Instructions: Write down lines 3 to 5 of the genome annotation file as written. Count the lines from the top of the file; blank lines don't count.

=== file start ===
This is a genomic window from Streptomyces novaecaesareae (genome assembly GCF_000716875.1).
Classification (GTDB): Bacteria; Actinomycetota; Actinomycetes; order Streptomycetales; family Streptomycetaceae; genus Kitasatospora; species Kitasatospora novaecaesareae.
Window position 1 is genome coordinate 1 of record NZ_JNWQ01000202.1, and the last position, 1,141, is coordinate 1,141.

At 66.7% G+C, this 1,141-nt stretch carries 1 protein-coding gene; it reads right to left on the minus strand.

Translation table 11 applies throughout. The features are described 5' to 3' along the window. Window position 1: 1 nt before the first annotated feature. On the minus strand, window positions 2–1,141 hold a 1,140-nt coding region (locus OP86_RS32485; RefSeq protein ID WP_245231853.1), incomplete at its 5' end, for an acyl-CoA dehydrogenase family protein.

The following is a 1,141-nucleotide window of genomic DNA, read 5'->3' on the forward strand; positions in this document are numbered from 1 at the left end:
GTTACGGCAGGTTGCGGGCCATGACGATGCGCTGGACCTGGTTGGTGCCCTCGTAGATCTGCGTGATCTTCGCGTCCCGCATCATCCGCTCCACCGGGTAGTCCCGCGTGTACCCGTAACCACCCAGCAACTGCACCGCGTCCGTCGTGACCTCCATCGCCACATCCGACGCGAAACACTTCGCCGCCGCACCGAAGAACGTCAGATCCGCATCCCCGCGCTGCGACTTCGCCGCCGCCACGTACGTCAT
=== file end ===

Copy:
Window position 1 is genome coordinate 1 of record NZ_JNWQ01000202.1, and the last position, 1,141, is coordinate 1,141.

At 66.7% G+C, this 1,141-nt stretch carries 1 protein-coding gene; it reads right to left on the minus strand.

Translation table 11 applies throughout. The features are described 5' to 3' along the window. Window position 1: 1 nt before the first annotated feature. On the minus strand, window positions 2–1,141 hold a 1,140-nt coding region (locus OP86_RS32485; RefSeq protein ID WP_245231853.1), incomplete at its 5' end, for an acyl-CoA dehydrogenase family protein.